So, jet lag really does seem to be inevitable. But there are some preventative steps you can take before your flight AND once you hit the ground to make sure jet lag doesn’t ruin your first few days in a new country.
- Change your bedtime in the days leading up to your trip. If traveling east to west, go to bed later, if traveling west to east, go to bed earlier.
- Wear yourself out before you get on the plane. Go to the gym, go for a walk, do some yoga in the airport waiting area. Whatever you need to do to get some sleep on the plane. Some people swear by sleeping very little the night before an international flight, but this just takes me longer to recover from jet lag because I’m so exhausted.
- Change your watch while on the plane to reflect the new time zone. Is it 3am in Paris, the city you’re headed to? Get some sleep!
- If possible, try to schedule in some extra days to adjust (this is my favorite method!)
- Stay hydrated. I’ve read this tip on several websites. Hydration during flight and once you arrive is absolutely essential. Resist the temptation to immediately start enjoying the alcoholic or caffeinated beverages that the place your visiting is famous for. Also keep in mind that alcohol and caffeine can interrupt sleep so make sure to avoid them a few hours before you go to bed.
- Get up and move around during flight and once you land try to go out for a walk. Travel expert Rick Steves always says that “sunlight is jet lag’s worst enemy.”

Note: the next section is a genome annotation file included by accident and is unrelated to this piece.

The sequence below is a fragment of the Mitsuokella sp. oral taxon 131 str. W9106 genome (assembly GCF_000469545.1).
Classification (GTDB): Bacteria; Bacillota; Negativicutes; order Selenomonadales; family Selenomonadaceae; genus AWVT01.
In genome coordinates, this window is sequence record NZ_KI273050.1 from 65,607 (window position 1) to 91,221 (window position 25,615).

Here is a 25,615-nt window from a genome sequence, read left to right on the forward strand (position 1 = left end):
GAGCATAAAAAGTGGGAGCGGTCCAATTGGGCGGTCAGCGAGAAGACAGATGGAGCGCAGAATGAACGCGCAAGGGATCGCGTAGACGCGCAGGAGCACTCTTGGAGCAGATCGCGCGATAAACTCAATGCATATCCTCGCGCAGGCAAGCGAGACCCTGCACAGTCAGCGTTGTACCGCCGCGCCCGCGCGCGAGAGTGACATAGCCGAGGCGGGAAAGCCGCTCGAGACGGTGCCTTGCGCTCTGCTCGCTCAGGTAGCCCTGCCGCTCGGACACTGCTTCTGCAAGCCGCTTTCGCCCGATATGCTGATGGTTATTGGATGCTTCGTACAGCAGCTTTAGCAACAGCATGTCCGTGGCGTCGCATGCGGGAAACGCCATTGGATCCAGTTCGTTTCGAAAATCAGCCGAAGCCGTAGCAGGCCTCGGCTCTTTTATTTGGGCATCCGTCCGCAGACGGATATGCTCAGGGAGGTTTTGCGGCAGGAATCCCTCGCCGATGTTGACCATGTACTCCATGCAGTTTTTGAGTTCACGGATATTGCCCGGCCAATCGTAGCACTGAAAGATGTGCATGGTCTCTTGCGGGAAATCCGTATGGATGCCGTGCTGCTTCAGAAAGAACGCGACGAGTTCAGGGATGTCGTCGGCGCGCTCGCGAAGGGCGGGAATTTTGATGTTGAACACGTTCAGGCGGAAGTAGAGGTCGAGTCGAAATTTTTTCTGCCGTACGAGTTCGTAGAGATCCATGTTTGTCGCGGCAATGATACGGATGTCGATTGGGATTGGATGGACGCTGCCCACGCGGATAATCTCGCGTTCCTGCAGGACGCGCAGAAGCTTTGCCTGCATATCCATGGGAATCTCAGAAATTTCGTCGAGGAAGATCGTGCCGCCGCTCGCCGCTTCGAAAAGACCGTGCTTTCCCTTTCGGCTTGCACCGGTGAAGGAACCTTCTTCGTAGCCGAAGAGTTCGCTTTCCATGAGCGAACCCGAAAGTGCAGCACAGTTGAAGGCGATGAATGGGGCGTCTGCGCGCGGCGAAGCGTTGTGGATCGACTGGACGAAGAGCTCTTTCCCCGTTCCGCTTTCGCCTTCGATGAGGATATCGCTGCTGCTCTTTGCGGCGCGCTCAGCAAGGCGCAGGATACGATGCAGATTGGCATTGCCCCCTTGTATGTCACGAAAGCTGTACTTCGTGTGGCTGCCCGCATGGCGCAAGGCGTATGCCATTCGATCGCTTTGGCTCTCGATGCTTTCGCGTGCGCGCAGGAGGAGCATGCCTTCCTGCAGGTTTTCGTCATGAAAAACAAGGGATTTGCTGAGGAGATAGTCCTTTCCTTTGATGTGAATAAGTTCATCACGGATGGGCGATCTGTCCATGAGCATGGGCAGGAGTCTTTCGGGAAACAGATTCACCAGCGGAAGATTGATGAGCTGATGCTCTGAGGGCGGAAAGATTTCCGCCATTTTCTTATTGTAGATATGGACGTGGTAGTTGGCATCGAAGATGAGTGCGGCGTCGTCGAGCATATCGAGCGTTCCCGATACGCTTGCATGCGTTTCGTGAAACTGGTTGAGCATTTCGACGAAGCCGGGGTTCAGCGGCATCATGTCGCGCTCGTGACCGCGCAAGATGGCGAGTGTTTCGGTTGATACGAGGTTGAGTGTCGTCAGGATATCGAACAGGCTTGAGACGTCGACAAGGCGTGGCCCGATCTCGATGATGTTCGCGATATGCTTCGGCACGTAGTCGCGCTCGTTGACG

- Bring earplugs and a face mask just in case they aren’t offered on your flight. They’ll also come in handy at your destination in case your hostel or hotel is noisy or lacking black out blinds.
- There are people who swear by taking melatonin or “No-Jet-Lag” pills, but there really isn’t any definitive research to back up their use
- Other frequent fliers swear by the “jet lag diet,” but that also is lacking research. I personally think that eating a balanced and nutritious diet in the days leading up to your flight and after you land is the best way to ensure that your body is functioning as close to 100% as possible and ready to fight jet lag
- Turns out there are some apps available for cell phones and tablets that can help you to fight jet lag! Check out iTunes or the Google play store to see what’s people are saying about the different ones available.
After doing a little research and reading about other traveler’s tried and true methods for fighting jet lag, it turns out that I may not be doing such a bad job at fighting jet lag after all. I went on a walk the morning of my flight, drank a lot of water before, during and after my flight, tried to sleep as much as possible, ate relatively healthy and exposed myself to some sunlight and physical activity during the days following my arrival. And I learned that I am not the only world traveler who enjoys taking naps! It really comes down to the fact that each person is different and the way they adjust to jet lag is going to be different. I guess I’ll stick by my tried and true method of scheduling in a few days to adjust to the timezone whenever possible.
Are you a frequent international travelers? Share with us your own favorite tips for fighting jet lag in the comments section!